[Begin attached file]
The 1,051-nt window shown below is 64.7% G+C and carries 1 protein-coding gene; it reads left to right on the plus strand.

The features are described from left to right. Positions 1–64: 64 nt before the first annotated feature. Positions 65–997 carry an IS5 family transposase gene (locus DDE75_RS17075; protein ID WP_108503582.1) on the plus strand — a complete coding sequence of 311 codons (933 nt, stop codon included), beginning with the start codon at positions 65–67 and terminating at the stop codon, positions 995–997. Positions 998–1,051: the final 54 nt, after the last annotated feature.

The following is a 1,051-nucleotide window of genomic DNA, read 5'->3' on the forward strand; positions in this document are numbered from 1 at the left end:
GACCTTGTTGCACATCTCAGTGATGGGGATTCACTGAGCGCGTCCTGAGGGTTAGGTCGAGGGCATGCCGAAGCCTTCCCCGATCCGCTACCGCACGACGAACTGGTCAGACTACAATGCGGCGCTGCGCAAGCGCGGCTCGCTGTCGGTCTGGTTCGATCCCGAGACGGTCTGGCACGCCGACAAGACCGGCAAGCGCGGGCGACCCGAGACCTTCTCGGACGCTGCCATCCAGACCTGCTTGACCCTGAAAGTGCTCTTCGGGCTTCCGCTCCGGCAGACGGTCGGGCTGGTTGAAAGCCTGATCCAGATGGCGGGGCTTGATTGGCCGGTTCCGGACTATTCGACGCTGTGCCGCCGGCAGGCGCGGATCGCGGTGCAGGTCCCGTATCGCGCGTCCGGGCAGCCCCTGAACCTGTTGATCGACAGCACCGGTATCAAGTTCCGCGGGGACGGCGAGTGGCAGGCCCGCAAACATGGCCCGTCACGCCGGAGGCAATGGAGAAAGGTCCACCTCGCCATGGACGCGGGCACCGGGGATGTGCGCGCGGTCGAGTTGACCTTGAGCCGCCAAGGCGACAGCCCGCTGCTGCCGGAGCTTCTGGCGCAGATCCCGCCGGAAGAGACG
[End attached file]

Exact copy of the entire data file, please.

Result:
The 1,051-nt window shown below is 64.7% G+C and carries 1 protein-coding gene; it reads left to right on the plus strand.

The features are described from left to right. Positions 1–64: 64 nt before the first annotated feature. Positions 65–997 carry an IS5 family transposase gene (locus DDE75_RS17075; protein ID WP_108503582.1) on the plus strand — a complete coding sequence of 311 codons (933 nt, stop codon included), beginning with the start codon at positions 65–67 and terminating at the stop codon, positions 995–997. Positions 998–1,051: the final 54 nt, after the last annotated feature.

The following is a 1,051-nucleotide window of genomic DNA, read 5'->3' on the forward strand; positions in this document are numbered from 1 at the left end:
GACCTTGTTGCACATCTCAGTGATGGGGATTCACTGAGCGCGTCCTGAGGGTTAGGTCGAGGGCATGCCGAAGCCTTCCCCGATCCGCTACCGCACGACGAACTGGTCAGACTACAATGCGGCGCTGCGCAAGCGCGGCTCGCTGTCGGTCTGGTTCGATCCCGAGACGGTCTGGCACGCCGACAAGACCGGCAAGCGCGGGCGACCCGAGACCTTCTCGGACGCTGCCATCCAGACCTGCTTGACCCTGAAAGTGCTCTTCGGGCTTCCGCTCCGGCAGACGGTCGGGCTGGTTGAAAGCCTGATCCAGATGGCGGGGCTTGATTGGCCGGTTCCGGACTATTCGACGCTGTGCCGCCGGCAGGCGCGGATCGCGGTGCAGGTCCCGTATCGCGCGTCCGGGCAGCCCCTGAACCTGTTGATCGACAGCACCGGTATCAAGTTCCGCGGGGACGGCGAGTGGCAGGCCCGCAAACATGGCCCGTCACGCCGGAGGCAATGGAGAAAGGTCCACCTCGCCATGGACGCGGGCACCGGGGATGTGCGCGCGGTCGAGTTGACCTTGAGCCGCCAAGGCGACAGCCCGCTGCTGCCGGAGCTTCTGGCGCAGATCCCGCCGGAAGAGACG